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"They Never Learn" - Russia's Take On The "West" And The Shifting Geopolitical Balance Of Power

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Over the past month, there has been a lot of "Hilsenrathing", or the biased media urgently "explaining" to the Western world, just what Russia's actions mean both tactically in response to Ukraine developments, and strategically as part of Putin's global perspective. So instead of relying on the broken media narrative which serves merely to perpetuate US corporate interests and rally the public behind this or that company's geopolitical interests, here, straight from the horse's mouth, in this case Russian foreign minister Sergey Lavrov, how Russia sees itself in a world in which it is allegedly "isolated", and "threatening Ukraine" with further invasion but more importantly, how the Russians view the rapidly changing global balance of power, in which post-USSR Russia has emerged from the backwood of slighted nations and stormed to the stage of nations who dare defy the former global hegemon, the US.

Some notable highlights by Lavrov from the interview conducted with Rossiya 24:

  • “Isolation” is a term invented by our Western partners who act with nostalgic neo-imperial ambitions in mind. The instant something isn’t to their liking they draw out this sanctions stick. The times when such strategy could be employed are long gone.... I’m surprised at how obsessively they’re trying to – create rather than find – proof of Russia’s isolation.
  • China is a very close partner of Russia. In our joint documents our relations are defined as comprehensive strategic partnership of cooperation. All of China’s actions reaffirm its commitment to the principles we agreed on. If, as you say, the Americans did try to convince China to review its economic agreements with Russia on the highest level, it’s an off-the-scale naïve or brazen attitude. I would even say that not understanding the essence of Chinese politics and mentality is just inexcusable for the officials in charge of such negotiations.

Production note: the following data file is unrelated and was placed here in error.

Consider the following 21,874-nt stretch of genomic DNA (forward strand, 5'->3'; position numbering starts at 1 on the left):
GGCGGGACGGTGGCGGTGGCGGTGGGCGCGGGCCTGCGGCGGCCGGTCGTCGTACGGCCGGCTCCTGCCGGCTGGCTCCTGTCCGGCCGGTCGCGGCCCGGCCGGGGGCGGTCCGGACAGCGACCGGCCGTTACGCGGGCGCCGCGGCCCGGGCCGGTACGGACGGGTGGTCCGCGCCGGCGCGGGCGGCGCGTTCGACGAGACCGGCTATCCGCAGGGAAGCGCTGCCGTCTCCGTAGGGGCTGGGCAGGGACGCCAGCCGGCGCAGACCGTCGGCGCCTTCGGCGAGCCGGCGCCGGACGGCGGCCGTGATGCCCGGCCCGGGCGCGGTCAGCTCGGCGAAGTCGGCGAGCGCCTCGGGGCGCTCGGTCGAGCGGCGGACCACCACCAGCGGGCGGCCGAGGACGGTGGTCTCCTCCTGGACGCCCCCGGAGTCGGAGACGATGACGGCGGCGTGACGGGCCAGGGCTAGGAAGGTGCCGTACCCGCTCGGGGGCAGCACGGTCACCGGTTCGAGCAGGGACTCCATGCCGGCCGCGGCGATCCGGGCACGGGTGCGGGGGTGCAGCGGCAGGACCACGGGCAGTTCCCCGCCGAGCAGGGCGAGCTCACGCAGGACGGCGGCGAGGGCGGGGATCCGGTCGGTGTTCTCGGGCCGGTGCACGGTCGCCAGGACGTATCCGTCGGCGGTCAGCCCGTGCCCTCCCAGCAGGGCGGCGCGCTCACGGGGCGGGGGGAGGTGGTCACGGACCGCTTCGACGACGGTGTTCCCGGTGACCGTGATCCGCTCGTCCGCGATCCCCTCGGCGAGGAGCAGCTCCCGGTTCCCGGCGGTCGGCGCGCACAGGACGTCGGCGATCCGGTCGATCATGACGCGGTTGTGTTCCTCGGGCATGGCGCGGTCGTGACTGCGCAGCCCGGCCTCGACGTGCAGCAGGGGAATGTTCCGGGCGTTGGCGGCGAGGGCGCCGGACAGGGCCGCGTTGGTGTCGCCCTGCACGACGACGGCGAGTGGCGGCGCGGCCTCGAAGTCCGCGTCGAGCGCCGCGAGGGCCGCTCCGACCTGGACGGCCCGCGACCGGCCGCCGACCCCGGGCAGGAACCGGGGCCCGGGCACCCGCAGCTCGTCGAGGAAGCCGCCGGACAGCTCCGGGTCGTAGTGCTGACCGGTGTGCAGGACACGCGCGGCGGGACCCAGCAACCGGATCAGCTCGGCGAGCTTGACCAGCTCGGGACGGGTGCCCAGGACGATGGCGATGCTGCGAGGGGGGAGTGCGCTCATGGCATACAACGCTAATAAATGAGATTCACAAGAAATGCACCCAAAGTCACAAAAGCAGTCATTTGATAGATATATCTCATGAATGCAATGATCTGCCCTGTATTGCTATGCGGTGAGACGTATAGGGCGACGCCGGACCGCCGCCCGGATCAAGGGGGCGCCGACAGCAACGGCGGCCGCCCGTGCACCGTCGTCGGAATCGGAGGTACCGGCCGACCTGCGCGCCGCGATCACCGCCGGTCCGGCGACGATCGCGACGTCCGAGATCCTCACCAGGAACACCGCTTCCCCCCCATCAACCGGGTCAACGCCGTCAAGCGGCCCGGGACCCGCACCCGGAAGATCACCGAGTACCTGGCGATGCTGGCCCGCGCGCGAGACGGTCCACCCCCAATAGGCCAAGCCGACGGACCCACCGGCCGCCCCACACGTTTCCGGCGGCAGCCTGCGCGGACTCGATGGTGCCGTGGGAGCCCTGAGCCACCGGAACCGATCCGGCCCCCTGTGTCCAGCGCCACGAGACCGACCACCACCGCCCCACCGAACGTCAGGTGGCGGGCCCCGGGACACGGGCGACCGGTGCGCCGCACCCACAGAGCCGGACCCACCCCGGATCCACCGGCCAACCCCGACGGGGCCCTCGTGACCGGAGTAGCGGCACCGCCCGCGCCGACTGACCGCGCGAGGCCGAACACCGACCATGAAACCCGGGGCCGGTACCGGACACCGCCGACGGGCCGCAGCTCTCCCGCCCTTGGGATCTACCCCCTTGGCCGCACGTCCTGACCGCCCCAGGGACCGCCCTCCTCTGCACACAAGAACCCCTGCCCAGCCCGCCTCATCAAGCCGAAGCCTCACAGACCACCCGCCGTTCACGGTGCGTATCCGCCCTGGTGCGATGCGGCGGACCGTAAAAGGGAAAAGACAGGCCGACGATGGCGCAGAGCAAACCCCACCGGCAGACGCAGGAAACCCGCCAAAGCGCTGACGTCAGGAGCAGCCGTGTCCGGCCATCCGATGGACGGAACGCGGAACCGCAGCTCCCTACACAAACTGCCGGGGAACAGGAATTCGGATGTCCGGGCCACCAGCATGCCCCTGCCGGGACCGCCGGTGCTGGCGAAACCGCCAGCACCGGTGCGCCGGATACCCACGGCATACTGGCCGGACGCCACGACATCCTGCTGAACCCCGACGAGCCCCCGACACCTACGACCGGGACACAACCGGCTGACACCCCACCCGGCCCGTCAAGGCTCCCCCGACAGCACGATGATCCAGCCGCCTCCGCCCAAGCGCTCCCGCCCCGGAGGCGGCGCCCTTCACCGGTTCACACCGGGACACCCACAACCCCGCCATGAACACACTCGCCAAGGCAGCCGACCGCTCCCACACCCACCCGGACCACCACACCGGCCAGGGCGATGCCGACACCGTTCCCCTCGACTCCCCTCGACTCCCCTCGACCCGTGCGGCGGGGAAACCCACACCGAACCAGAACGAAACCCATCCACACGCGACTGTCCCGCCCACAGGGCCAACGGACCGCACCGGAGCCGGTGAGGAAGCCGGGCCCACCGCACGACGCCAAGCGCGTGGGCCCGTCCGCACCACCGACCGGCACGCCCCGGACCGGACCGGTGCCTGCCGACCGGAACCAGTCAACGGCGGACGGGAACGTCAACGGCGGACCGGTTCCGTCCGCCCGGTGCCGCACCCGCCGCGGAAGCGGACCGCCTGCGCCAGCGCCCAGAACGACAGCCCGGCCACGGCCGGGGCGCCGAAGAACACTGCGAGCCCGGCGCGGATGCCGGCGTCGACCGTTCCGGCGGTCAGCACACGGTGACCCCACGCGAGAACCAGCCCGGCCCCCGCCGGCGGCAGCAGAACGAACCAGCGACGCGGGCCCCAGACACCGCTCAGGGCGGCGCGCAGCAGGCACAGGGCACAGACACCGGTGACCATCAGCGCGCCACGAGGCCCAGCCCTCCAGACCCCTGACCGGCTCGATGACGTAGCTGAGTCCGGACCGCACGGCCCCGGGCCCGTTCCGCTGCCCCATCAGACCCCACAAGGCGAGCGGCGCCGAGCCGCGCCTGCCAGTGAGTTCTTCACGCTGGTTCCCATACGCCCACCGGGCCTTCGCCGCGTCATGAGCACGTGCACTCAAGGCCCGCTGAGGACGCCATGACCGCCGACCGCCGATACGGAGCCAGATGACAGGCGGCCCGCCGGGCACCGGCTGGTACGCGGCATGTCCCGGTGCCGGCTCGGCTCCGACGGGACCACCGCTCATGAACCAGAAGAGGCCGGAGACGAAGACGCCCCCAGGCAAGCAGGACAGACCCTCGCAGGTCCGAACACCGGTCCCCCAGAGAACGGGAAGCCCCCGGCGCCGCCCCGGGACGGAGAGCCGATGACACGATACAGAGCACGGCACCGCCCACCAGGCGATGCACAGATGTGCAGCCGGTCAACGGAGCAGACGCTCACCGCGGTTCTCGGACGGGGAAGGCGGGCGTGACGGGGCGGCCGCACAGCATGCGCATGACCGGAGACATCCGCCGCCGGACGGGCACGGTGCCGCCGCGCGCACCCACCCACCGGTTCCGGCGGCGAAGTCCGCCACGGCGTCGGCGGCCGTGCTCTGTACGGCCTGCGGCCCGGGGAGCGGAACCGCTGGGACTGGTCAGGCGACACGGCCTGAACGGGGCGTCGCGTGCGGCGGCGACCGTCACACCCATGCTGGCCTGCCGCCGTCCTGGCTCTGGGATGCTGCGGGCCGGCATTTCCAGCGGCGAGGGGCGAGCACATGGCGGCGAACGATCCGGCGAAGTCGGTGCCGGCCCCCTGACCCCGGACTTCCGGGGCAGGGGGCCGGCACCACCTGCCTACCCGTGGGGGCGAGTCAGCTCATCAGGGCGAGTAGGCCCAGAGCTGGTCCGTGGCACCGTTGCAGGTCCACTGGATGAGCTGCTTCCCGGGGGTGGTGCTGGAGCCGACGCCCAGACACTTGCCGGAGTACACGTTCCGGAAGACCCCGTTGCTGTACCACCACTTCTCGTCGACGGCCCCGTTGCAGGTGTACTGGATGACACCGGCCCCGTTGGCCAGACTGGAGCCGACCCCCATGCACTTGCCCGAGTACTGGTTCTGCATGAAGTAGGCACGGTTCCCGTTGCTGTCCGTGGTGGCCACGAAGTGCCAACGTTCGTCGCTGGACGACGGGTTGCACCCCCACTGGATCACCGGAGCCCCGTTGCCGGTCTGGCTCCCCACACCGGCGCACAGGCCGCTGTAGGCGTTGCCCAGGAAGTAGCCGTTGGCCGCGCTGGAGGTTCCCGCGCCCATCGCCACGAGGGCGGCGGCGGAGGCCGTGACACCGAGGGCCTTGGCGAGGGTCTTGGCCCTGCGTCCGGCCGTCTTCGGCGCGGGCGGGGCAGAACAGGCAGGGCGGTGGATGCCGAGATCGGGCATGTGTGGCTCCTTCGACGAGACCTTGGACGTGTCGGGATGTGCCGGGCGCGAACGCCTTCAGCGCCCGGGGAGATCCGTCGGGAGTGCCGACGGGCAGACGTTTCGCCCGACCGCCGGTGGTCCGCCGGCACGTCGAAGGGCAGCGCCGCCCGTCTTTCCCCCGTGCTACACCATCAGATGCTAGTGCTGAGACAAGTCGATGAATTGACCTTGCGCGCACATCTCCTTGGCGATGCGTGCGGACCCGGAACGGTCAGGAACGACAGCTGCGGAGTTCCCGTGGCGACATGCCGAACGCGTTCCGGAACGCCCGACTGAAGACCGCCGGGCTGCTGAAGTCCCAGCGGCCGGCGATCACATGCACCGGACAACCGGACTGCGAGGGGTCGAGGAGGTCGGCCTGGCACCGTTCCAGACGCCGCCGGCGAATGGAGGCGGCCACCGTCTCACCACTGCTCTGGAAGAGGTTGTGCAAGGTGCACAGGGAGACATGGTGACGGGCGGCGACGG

• At the very beginning China said that it takes into consideration the combination of historical and political factors. China strongly opposed using non-diplomatic measures and threats of sanctions to resolve this problem. Our contacts with our Chinese partners show that they not only understand Russia’s rightful interests in this case, but are also hand-in-hand with us in the understanding of the initial causes of the current crisis in Ukraine. There is no doubt about it.
  • Over a month ago I raised the issue of the Right Sector and the necessity to dissociate from the radical forces with our Western partners. I asked them a very simple question: “If you agree that we need to defuse the situation, why won’t you publicly say what the Right Sector really is?” Same to a degree goes for the Svoboda party, whose platform references The Declaration of June 30, 1941, which expressed support of Nazi Germany and its efforts to establish a new world order. According to the party’s charter, it’s still committed to this principle. US Secretary of State John Kerry told me that after close scrutiny they concluded that the Right Sector was trying to become a political movement. The subtext was that it’s a good thing, and Svoboda is moving towards [the] mainstream. That’s a quote.

The punchline:

  • It is wrong for NATO members to be protected with indivisible security and for everybody else to be treated as second-rate nations, so NATO can act as a magnet to attract new members and keep pushing the dividing line further to the east.
  • We were promised that NATO would not bring its military infrastructure closer to our borders – and we were cheated. We were promised there would be no military installations on the territory of the new NATO members. At first, we just listened to those promises and believed them. Then we started putting them on paper as political obligations, and serious people, Western leaders, signed those documents. But when we asked them how come those political obligations were ignored and whether we can make them legally binding, they told us, “No, political obligations are enough, and anyway, don’t worry, whatever we do is not against you.”